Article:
The Ballad of Tim Hortons by The Arrogant Worms

On this Day:

In 1865, James H Mason of Massachusetts, patented the 1st US coffee percolator. However, people had been listening to the perking sound of brewing coffee overseas far before…

A coffee percolator is a type of pot used for the brewing of coffee by continually cycling the boiling or nearly boiling brew through the grounds using gravity until the required strength is reached.

Coffee percolators once enjoyed great popularity but were supplanted in the early 1970s by automatic drip coffee makers. Percolators often expose the grounds to higher temperatures than other brewing methods, and may recirculate already brewed coffee through the beans. As a result, coffee brewed with a percolator is particularly susceptible to over-extraction. However, percolator enthusiasts maintain that the potential pitfalls of this brewing method can be eliminated by careful control of the brewing process.

A coffee percolator consists of a pot with a small chamber at the bottom which is placed close to the heat source. A vertical tube leads from this chamber to the top of the percolator. Just below the upper end of this tube is a perforated chamber.

The desired quantity of water is poured into the water chamber of the pot and the desired amount of a fairly coarse-ground coffee is placed in the top chamber. It is important that the water level be below the bottom of the coffee chamber.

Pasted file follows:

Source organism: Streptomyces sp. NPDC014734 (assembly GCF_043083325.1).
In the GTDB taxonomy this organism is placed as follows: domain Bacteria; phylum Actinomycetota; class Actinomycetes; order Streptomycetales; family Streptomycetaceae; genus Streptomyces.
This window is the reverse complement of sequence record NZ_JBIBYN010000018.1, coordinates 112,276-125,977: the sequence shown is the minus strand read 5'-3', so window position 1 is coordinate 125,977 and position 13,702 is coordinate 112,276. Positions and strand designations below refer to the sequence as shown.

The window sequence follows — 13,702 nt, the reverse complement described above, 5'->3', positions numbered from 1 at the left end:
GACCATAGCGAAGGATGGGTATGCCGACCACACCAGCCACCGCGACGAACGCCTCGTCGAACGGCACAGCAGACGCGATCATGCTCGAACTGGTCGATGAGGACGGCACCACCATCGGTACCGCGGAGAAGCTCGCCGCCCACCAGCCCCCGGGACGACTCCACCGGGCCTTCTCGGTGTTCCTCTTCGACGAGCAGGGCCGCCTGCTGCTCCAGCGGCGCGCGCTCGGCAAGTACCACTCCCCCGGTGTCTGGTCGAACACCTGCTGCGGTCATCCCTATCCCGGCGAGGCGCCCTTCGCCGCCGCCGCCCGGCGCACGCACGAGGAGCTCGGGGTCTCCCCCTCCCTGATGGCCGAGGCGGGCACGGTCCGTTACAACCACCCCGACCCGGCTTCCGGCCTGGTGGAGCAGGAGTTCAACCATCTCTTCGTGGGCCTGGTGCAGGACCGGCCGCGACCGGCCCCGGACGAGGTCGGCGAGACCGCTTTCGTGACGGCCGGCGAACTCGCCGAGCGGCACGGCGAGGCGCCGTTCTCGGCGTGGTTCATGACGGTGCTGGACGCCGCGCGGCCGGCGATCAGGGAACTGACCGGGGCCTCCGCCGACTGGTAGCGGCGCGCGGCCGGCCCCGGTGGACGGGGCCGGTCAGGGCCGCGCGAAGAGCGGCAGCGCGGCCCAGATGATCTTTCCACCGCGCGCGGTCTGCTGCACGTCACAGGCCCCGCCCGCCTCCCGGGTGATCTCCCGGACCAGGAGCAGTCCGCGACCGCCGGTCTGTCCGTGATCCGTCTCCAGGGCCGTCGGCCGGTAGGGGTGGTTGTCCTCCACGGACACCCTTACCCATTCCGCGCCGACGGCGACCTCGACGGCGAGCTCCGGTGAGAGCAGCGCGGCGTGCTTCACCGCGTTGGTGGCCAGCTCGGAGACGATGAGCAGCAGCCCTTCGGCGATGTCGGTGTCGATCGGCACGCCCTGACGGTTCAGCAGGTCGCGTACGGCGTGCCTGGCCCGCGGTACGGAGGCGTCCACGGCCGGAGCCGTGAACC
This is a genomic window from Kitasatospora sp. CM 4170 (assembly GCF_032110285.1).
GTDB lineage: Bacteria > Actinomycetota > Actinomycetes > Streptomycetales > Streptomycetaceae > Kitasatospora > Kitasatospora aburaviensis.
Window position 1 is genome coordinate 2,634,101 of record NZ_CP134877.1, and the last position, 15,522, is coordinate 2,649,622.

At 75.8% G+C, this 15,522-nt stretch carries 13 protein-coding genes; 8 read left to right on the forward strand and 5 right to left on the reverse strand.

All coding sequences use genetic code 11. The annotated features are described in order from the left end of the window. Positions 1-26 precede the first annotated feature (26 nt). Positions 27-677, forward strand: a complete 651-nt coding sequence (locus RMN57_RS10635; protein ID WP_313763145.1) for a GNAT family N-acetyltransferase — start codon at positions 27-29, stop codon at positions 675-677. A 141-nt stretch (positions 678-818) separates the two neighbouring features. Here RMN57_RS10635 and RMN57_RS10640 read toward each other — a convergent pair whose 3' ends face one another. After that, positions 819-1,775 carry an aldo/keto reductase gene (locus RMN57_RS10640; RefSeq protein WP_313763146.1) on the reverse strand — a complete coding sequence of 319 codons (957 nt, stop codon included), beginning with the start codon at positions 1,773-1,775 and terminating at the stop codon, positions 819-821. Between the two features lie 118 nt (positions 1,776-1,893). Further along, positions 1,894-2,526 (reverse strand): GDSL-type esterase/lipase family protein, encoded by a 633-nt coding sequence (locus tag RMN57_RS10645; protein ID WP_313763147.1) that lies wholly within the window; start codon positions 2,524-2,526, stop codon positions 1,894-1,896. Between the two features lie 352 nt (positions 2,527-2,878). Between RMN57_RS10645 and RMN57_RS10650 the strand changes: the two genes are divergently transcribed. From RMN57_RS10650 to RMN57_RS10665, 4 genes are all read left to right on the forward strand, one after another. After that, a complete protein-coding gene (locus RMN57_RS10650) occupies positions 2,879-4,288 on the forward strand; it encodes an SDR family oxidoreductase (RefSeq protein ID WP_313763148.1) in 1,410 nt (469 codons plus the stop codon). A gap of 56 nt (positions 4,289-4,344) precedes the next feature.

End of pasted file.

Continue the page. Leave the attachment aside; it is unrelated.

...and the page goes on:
The heat source under the percolator (such as a range or stove) heats the water in the bottom chamber. Water at the very bottom of the chamber gets hot first and starts to boil. The boiling creates bubbles that are directed towards the vertical tube, pushing water up and out the top of the tube in a process similar to the principle behind a gas lift pump (an airlift pump relies on a compressed air source).[2] From the top of the tube, the water flows out and over the lid of the coffee chamber. Perforations in the lid distribute the water over the top of the coffee grounds. The water then seeps through the coffee grounds, extracting water soluble substances they contain, then through the bottom of the coffee chamber. From there the freshly brewed coffee drops into the bottom chamber, mixing with the liquid therein. This whole cycle repeats continuously.